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Fine Guidance Sensor Instrument Handbook for Cycle 22 > Chapter 2: FGS Instrument Design > 2.1 The Optical Train

2.1
Each FGS comprises two orthogonal white-light, shearing interferometers, their associated optical and mechanical elements, and four S-20 photo-multiplier tubes (PMTs). For clarity, we divide the FGS optical train into two sections: Section 2.1.1 and Section 2.1.2.
2.1.1 The Star Selectors
A schematic view of the FGS optical train is shown in Figure 2.1. Light from the HST Optical Telescope Assembly (OTA) is intercepted by a plane pickoff mirror in front of the HST focal plane and directed into the FGS. The beam is collimated and compressed (by a factor of ~60) by an aspheric collimating mirror, and guided to the optical elements of the Star Selector A (SSA) servo assembly. This assembly of two mirrors and a five element refractive corrector group can be commanded to rotate about the telescope’s optical axis. The corrector group compensates for designed optical aberrations induced by both the asphere and the HST Optical Telescope Assembly (OTA). The asphere contributes astigmatism, spherical aberration and coma to the incident beam. Aberrations from the OTA’s Ritchey-Chretien design include astigmatism and field curvature.
After the SSA assembly, the beam passes through a field stop (not shown) to minimize scattered light and narrow the field of view. The four mirrors of the Star Selector B (SSB) assembly intercept and re-direct the beam to a fold flat mirror and through the filter wheel assembly. From there, the Articulating Mirror Assembly (AMA) reflects the beam onto the Polarizing Beam Splitter. Like the SSA, the SSB assembly rotates about a vector parallel to the telescope’s optical axis. Together the SSA and SSB assemblies allow for the transmission to the polarizing beam splitter only those photons originating from a narrow region in the total FGS field of view. This area, called the Instantaneous Field of View (IFOV), is a 5 x 5 arcsec patch of sky, the position of which is uniquely determined by the rotation angles of both the SSA and SSB. The IFOV can be brought to any location in the full FOV and its position can be determined with sub-milliarcsecond precision (see Figure 1.3).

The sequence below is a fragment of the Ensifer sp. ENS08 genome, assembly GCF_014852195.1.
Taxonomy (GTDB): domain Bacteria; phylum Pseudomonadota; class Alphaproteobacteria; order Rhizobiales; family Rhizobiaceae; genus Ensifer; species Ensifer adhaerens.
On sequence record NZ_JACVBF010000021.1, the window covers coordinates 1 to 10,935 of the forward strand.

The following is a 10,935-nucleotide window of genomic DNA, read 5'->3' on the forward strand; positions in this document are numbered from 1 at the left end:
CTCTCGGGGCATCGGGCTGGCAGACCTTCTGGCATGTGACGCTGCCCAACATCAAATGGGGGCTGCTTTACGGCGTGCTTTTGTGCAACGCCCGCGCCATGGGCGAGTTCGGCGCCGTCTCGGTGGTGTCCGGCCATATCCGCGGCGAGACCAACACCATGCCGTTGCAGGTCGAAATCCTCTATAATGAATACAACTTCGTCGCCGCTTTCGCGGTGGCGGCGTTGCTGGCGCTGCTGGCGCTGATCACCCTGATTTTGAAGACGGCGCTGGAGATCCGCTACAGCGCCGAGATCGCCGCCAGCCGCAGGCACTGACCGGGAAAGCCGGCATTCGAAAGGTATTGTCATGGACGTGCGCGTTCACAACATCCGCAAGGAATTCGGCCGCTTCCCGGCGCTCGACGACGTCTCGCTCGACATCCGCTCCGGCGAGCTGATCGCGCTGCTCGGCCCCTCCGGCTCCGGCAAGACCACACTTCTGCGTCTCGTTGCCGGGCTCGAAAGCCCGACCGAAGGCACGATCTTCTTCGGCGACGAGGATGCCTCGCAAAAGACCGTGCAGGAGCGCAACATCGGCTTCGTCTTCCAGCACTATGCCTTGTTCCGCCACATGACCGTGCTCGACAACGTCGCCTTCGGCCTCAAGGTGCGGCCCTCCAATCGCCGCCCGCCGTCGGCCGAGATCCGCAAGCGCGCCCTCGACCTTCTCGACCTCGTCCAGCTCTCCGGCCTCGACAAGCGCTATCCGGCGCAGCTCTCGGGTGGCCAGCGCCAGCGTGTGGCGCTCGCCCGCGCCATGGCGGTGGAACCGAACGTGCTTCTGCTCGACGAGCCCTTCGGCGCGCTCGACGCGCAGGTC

The AMA is an enhancement to the original FGS design. It allows for in-flight alignment of the collimated beam onto the polarizing beam splitter and therefore the Koesters prisms. Given HST’s spherically aberrated OTA, this is an important capability, the benefits of which will be discussed in subsequent chapters.
Figure 2.1: FGS1r Optical Train Schematic
2.1.2 The Interferometer
The interferometer consists of a polarizing beam splitter followed by two Koesters prisms. The polarizing beam splitter divides the incoming unpolarized light into two plane polarized beams with orthogonal polarizations, each having roughly half the incident intensity. The splitter then directs each beam to a Koesters prism and its associated optics, field stops, and photomultiplier tubes. Figure 2.2 illustrates the light path between the Koesters prism and the PMTs.
The Koesters prisms are constructed of two halves of fused silica joined together along a coated surface which acts as a dielectric beam splitter. The dielectric layer performs an equal intensity division of the beam, reflecting half and transmitting half, imparting a 90 degree phase lag in the transmitted beam. This division and phase shift gives the Koesters prism its interferometric properties: the beam reflected from one side of the prism interferes constructively or destructively with the beam transmitted from the other side. The degree of interference between the two beams is directly related to the angle, or tilt, between the incoming wavefront’s propagation vector and the plane of the dielectric surface.
Each Koesters prism emits two exit beams whose relative intensities depend on the tilt of the incident wavefront. Each beam is focussed by a positive doublet onto a field stop assembly (which narrows the IFOV to 5 x 5 arcsec). The focussed beams are recollimated by field lenses (after the field stop) and illuminate the photomultiplier tubes (PMT). The PMT electronics integrate the photon counts over 25 millisecond intervals.
The Koesters prism is sensitive to the angle of the incoming wavefront as projected onto its dielectric surface. To measure the true (non-projected) direction of the source, each FGS has two Koesters prisms oriented perpendicular to one another (and therefore a total of 4 PMTs).
Figure 2.2: Light Path from Koesters Prisms to the PMTs
Small rotations of the star selector A and B assemblies alter the direction of the target’s collimated beam, and hence the tilt of the incident wavefront with respect to the Koesters prisms. Figure 2.3 is a simplified illustration of Koesters prism interferometry. As the wavefront rotates about point b, the relative phase of the transmitted and reflected beams change as a function of angle α. When the wavefront’s propagation vector is parallel to the plane of the dielectric surface (b-d) a condition of interferometric null results, and the relative intensities of the two emergent beams will ideally be equal. When α is not zero, the intensities of the left and right output beams will be unequal and the PMTs will record different photon counts.
Figure 2.3: The Koesters Prism: Constructive and Destructive Interference.

Fine Guidance Sensor Instrument Handbook for Cycle 22 > Chapter 2: FGS Instrument Design > 2.1 The Optical Train

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